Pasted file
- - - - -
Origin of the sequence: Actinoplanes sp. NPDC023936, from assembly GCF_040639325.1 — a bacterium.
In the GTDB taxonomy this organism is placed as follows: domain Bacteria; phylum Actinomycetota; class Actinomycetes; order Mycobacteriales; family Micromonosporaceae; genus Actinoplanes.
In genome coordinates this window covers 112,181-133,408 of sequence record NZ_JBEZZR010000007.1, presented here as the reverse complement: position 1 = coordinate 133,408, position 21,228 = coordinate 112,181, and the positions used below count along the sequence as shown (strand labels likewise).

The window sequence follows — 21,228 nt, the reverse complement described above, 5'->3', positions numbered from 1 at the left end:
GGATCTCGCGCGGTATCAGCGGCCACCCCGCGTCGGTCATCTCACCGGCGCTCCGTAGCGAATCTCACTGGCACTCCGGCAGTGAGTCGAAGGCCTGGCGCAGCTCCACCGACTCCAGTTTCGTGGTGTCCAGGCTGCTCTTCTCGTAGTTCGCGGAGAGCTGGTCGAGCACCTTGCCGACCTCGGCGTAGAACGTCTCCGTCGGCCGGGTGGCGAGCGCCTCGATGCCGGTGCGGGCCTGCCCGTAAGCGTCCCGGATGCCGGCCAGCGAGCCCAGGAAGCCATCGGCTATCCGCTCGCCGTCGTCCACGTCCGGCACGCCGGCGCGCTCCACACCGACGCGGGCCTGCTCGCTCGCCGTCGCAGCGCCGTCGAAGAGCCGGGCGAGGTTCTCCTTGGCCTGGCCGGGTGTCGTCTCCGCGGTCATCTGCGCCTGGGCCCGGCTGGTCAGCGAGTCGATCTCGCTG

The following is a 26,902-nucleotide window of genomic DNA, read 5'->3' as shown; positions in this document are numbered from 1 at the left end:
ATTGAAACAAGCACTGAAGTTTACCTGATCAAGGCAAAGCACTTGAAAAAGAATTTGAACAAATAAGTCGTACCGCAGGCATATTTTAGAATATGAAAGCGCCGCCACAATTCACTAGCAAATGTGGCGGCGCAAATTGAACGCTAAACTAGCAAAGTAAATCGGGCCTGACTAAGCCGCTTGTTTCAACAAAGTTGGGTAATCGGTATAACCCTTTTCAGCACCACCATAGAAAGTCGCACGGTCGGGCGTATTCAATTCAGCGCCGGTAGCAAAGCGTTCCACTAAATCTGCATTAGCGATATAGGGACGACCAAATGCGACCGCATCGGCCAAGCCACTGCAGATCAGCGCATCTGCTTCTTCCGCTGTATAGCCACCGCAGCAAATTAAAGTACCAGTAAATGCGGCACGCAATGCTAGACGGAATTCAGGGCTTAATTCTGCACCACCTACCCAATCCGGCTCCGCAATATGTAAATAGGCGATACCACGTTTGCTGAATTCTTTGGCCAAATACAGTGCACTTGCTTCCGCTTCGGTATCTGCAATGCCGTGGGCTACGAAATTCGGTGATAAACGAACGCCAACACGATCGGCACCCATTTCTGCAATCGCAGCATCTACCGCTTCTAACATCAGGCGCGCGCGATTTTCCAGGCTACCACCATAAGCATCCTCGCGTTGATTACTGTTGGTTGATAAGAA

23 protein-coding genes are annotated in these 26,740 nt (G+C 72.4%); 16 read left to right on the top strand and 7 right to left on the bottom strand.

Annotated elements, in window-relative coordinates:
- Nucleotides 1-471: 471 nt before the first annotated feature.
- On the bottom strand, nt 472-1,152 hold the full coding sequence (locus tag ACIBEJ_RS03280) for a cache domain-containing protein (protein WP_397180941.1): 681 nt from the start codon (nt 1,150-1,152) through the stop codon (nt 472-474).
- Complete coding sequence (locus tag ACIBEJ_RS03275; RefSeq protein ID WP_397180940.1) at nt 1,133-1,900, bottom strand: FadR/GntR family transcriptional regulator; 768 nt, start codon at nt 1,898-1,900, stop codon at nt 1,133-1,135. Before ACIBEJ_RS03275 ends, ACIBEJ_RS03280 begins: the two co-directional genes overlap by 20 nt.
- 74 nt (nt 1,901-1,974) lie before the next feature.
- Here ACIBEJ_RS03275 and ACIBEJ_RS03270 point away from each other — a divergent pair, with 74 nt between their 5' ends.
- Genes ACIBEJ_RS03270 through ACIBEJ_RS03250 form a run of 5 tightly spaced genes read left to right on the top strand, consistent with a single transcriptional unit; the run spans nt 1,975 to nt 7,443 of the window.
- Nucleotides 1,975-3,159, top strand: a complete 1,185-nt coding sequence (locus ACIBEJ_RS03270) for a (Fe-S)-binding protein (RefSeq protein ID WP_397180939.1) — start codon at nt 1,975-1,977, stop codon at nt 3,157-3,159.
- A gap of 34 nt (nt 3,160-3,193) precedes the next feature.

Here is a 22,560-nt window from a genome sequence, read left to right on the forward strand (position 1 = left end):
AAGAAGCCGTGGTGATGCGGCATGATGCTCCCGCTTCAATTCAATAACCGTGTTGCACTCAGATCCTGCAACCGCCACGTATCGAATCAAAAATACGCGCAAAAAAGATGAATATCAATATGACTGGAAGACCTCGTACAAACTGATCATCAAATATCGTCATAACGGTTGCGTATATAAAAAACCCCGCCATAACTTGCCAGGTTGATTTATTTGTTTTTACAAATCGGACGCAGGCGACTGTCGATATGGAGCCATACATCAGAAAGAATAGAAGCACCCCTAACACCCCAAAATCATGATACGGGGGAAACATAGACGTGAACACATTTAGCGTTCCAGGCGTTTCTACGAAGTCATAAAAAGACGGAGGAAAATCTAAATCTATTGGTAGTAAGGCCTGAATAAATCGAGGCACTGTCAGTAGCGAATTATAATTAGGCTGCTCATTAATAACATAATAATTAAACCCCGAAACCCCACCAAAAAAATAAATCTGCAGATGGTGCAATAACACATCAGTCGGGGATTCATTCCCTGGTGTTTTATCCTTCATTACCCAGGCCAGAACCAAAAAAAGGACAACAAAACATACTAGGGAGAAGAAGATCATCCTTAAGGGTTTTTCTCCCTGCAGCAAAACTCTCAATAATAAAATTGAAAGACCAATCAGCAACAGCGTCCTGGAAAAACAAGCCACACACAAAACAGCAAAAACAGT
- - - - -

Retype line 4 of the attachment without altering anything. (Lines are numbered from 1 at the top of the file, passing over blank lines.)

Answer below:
The window sequence follows — 21,228 nt, the reverse complement described above, 5'->3', positions numbered from 1 at the left end: